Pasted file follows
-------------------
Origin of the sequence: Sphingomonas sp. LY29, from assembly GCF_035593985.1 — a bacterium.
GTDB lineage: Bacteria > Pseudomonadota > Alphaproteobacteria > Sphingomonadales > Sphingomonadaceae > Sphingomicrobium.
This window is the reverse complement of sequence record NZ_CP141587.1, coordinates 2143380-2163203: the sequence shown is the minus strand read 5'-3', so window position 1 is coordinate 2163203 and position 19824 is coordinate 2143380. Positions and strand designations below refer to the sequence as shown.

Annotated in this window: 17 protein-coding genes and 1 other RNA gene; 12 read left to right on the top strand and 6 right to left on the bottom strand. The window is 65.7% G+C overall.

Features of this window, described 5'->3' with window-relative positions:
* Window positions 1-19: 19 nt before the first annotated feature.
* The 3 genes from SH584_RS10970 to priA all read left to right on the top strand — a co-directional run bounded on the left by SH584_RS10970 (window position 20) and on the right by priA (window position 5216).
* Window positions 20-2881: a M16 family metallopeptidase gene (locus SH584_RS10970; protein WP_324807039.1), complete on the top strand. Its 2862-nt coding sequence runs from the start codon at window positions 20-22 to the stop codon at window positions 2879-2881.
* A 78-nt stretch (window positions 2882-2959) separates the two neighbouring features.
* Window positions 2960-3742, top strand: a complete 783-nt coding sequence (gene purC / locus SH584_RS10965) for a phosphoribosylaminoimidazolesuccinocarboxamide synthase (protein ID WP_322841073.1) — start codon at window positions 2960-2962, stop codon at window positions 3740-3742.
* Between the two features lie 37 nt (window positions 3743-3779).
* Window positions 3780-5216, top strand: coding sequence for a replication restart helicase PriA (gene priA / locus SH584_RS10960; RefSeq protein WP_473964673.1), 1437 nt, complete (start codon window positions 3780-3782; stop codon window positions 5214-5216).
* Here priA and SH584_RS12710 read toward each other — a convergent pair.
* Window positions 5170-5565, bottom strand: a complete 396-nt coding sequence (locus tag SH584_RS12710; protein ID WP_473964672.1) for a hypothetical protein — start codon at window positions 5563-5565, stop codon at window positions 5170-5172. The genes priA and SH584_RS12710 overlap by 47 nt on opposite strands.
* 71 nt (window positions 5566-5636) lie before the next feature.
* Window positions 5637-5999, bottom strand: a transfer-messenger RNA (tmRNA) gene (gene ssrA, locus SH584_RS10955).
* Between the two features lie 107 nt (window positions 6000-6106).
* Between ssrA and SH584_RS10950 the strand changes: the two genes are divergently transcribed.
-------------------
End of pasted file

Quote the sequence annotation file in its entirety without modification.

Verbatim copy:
Origin of the sequence: Sphingomonas sp. LY29, from assembly GCF_035593985.1 — a bacterium.
GTDB lineage: Bacteria > Pseudomonadota > Alphaproteobacteria > Sphingomonadales > Sphingomonadaceae > Sphingomicrobium.
This window is the reverse complement of sequence record NZ_CP141587.1, coordinates 2143380-2163203: the sequence shown is the minus strand read 5'-3', so window position 1 is coordinate 2163203 and position 19824 is coordinate 2143380. Positions and strand designations below refer to the sequence as shown.

Annotated in this window: 17 protein-coding genes and 1 other RNA gene; 12 read left to right on the top strand and 6 right to left on the bottom strand. The window is 65.7% G+C overall.

Features of this window, described 5'->3' with window-relative positions:
* Window positions 1-19: 19 nt before the first annotated feature.
* The 3 genes from SH584_RS10970 to priA all read left to right on the top strand — a co-directional run bounded on the left by SH584_RS10970 (window position 20) and on the right by priA (window position 5216).
* Window positions 20-2881: a M16 family metallopeptidase gene (locus SH584_RS10970; protein WP_324807039.1), complete on the top strand. Its 2862-nt coding sequence runs from the start codon at window positions 20-22 to the stop codon at window positions 2879-2881.
* A 78-nt stretch (window positions 2882-2959) separates the two neighbouring features.
* Window positions 2960-3742, top strand: a complete 783-nt coding sequence (gene purC / locus SH584_RS10965) for a phosphoribosylaminoimidazolesuccinocarboxamide synthase (protein ID WP_322841073.1) — start codon at window positions 2960-2962, stop codon at window positions 3740-3742.
* Between the two features lie 37 nt (window positions 3743-3779).
* Window positions 3780-5216, top strand: coding sequence for a replication restart helicase PriA (gene priA / locus SH584_RS10960; RefSeq protein WP_473964673.1), 1437 nt, complete (start codon window positions 3780-3782; stop codon window positions 5214-5216).
* Here priA and SH584_RS12710 read toward each other — a convergent pair.
* Window positions 5170-5565, bottom strand: a complete 396-nt coding sequence (locus tag SH584_RS12710; protein ID WP_473964672.1) for a hypothetical protein — start codon at window positions 5563-5565, stop codon at window positions 5170-5172. The genes priA and SH584_RS12710 overlap by 47 nt on opposite strands.
* 71 nt (window positions 5566-5636) lie before the next feature.
* Window positions 5637-5999, bottom strand: a transfer-messenger RNA (tmRNA) gene (gene ssrA, locus SH584_RS10955).
* Between the two features lie 107 nt (window positions 6000-6106).
* Between ssrA and SH584_RS10950 the strand changes: the two genes are divergently transcribed.